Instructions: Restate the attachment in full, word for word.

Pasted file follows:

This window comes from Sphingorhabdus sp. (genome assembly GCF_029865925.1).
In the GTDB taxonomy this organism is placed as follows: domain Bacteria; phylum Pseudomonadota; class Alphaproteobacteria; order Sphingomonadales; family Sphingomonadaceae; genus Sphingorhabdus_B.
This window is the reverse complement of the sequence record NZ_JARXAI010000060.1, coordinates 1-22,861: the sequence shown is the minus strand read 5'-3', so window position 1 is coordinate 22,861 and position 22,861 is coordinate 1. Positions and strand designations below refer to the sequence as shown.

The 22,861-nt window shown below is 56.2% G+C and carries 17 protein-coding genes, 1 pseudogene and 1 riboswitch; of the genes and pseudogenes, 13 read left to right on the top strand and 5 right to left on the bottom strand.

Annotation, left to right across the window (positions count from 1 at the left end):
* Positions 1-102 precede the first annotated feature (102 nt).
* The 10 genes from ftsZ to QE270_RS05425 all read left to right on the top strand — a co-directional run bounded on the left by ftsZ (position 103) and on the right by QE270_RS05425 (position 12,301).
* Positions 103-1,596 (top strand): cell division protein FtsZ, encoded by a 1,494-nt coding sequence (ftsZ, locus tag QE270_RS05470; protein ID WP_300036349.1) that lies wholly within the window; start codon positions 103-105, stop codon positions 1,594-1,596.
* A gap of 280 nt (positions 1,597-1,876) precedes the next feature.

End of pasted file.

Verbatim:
This window comes from Sphingorhabdus sp. (genome assembly GCF_029865925.1).
In the GTDB taxonomy this organism is placed as follows: domain Bacteria; phylum Pseudomonadota; class Alphaproteobacteria; order Sphingomonadales; family Sphingomonadaceae; genus Sphingorhabdus_B.
This window is the reverse complement of the sequence record NZ_JARXAI010000060.1, coordinates 1-22,861: the sequence shown is the minus strand read 5'-3', so window position 1 is coordinate 22,861 and position 22,861 is coordinate 1. Positions and strand designations below refer to the sequence as shown.

The 22,861-nt window shown below is 56.2% G+C and carries 17 protein-coding genes, 1 pseudogene and 1 riboswitch; of the genes and pseudogenes, 13 read left to right on the top strand and 5 right to left on the bottom strand.

Annotation, left to right across the window (positions count from 1 at the left end):
* Positions 1-102 precede the first annotated feature (102 nt).
* The 10 genes from ftsZ to QE270_RS05425 all read left to right on the top strand — a co-directional run bounded on the left by ftsZ (position 103) and on the right by QE270_RS05425 (position 12,301).
* Positions 103-1,596 (top strand): cell division protein FtsZ, encoded by a 1,494-nt coding sequence (ftsZ, locus tag QE270_RS05470; protein ID WP_300036349.1) that lies wholly within the window; start codon positions 103-105, stop codon positions 1,594-1,596.
* A gap of 280 nt (positions 1,597-1,876) precedes the next feature.